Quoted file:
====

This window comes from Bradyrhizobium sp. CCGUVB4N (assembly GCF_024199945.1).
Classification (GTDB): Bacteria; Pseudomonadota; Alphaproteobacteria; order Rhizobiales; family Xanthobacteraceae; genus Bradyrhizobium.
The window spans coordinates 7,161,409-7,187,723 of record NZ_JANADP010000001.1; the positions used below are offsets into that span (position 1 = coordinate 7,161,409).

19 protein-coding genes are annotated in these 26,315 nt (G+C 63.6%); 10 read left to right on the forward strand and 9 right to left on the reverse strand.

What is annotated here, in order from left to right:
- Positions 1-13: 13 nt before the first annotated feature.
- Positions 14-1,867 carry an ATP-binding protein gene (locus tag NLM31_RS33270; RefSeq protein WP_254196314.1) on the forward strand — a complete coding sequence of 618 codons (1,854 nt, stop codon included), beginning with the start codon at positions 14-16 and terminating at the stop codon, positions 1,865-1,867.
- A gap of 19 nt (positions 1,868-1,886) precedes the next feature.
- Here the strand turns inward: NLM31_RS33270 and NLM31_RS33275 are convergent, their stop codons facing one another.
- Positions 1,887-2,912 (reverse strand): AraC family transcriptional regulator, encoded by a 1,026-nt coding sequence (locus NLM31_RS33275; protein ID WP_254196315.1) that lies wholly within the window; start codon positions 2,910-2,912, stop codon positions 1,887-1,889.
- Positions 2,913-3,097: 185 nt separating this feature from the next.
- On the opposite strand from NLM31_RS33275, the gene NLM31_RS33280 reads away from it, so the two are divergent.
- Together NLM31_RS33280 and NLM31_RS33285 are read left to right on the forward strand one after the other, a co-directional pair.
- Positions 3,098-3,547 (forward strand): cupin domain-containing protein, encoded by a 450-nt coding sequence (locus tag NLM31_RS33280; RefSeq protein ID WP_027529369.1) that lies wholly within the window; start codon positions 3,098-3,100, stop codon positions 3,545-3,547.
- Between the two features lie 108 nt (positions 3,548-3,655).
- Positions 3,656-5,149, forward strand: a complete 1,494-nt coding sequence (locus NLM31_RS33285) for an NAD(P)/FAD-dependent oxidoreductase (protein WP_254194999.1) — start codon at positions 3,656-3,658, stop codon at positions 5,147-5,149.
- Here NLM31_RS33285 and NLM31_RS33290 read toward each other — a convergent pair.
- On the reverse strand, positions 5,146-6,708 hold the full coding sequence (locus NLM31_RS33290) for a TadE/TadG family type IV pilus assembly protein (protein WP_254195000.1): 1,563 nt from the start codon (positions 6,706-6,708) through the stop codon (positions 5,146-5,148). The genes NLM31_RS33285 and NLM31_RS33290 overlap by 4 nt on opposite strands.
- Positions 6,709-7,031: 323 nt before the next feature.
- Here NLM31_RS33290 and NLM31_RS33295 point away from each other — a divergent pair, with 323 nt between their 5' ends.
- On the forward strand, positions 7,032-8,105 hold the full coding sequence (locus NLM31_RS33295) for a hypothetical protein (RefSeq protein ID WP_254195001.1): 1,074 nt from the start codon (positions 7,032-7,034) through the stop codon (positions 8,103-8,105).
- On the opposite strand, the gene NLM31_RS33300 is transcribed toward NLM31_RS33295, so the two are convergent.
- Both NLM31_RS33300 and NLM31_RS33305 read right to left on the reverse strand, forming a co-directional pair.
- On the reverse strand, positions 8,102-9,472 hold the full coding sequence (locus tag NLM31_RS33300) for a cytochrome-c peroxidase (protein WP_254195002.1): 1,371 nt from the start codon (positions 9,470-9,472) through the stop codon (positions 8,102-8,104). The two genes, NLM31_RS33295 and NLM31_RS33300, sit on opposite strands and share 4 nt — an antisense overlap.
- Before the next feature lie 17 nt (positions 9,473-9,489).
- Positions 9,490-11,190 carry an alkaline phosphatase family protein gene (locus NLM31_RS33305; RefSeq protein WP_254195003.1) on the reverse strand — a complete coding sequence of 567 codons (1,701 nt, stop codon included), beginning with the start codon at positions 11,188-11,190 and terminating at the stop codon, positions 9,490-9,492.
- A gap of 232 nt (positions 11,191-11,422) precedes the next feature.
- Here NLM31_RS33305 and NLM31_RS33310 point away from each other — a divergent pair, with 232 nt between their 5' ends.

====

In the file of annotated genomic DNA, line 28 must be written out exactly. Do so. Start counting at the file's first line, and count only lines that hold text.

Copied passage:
- Here NLM31_RS33305 and NLM31_RS33310 point away from each other — a divergent pair, with 232 nt between their 5' ends.